I pick up the information about the James Brown song from the Web, especially Wikipedia. Information about etymologies might be considered as common knowledge, obtainable from many dictionaries; I have indicated the actual books that I used by citing the sources of specific points not found (or perhaps not found as prominently) in other sources. I have also looked at the Oxford English Dictionary (Murray), in the “compact” form that, as a freshman at St John’s College, I acquired from a graduating senior who was looking to lighten their load of personal possessions. That book remains in my physical possession in Istanbul, as do all of the other books that I list below.


T. F. Hoad, editor. The Concise Oxford Dictionary of English Etymology. Oxford University Press, Oxford and New York, 1986. Reissued in new covers, 1996.
Liddell and Scott
Henry George Liddell and Robert Scott. A Greek-English Lexicon. Clarendon Press, Oxford, 1996. “Revised and augmented throughout by Sir Henry Stuart Jones, with the assistance of Roderick McKenzie and with the cooperation of many scholars. With a revised supplement.” First edition 1843; ninth edition 1940.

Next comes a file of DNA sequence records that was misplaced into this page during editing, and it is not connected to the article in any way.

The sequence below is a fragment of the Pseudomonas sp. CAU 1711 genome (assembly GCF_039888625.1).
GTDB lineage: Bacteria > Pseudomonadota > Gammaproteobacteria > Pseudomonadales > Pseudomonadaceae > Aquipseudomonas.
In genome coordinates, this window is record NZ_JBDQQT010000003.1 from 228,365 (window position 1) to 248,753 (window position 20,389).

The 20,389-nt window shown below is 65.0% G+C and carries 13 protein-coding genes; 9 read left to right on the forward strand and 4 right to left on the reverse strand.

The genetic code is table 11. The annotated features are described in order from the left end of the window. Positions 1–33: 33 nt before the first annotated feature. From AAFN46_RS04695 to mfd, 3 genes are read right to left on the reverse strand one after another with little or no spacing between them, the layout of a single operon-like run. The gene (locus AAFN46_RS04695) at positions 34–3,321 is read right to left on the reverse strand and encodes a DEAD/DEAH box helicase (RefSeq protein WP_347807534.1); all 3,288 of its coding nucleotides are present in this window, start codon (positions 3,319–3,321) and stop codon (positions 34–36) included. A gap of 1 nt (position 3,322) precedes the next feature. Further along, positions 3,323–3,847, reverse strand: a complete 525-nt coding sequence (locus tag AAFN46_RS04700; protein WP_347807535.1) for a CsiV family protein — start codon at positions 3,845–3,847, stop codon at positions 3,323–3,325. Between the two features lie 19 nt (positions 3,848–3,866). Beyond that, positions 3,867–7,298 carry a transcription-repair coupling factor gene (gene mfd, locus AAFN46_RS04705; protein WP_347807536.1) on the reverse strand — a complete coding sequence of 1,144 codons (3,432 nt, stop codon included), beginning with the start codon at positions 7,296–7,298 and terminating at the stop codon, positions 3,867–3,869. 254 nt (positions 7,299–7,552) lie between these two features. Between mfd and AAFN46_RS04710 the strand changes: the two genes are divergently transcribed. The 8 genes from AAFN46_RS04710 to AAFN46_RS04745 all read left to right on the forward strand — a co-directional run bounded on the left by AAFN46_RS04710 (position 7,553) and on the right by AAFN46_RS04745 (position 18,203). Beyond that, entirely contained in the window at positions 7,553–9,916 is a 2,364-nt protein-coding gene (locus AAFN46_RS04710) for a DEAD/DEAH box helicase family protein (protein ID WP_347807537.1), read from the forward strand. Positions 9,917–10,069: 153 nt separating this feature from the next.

W. Somerset Maugham. The Razor’s Edge. The Blakiston Company, Philadelphia, 1944.
James A. H. Murray et al., editors. The Compact Edition of the Oxford English Dictionary. Oxford University Press, 1971. Complete text reproduced micrographically. Two volumes. Original publication, 1884–1928.
Walter W. Skeat. A Concise Etymological Dictionary of the English Language. Perigee Books, New York, 1980. Original date of this edition not given. First edition 1882.
C. Alphonso Smith. An Old English Grammar and Exercise Book. Allyn and Bacon, Boston and Chicago, 1898. With inflections, syntax, selections for reading, and glossary. New edition, revised and enlarged. First edition 1896.

One Comment

  1. mwgold
    Posted September 1, 2019 at 2:20 pm | Permalink | Reply

    Very good indeed! I enjoyed reading it.

    …haven’t heard from you in a while. All’s well w/ you, I hope…(I’m sure).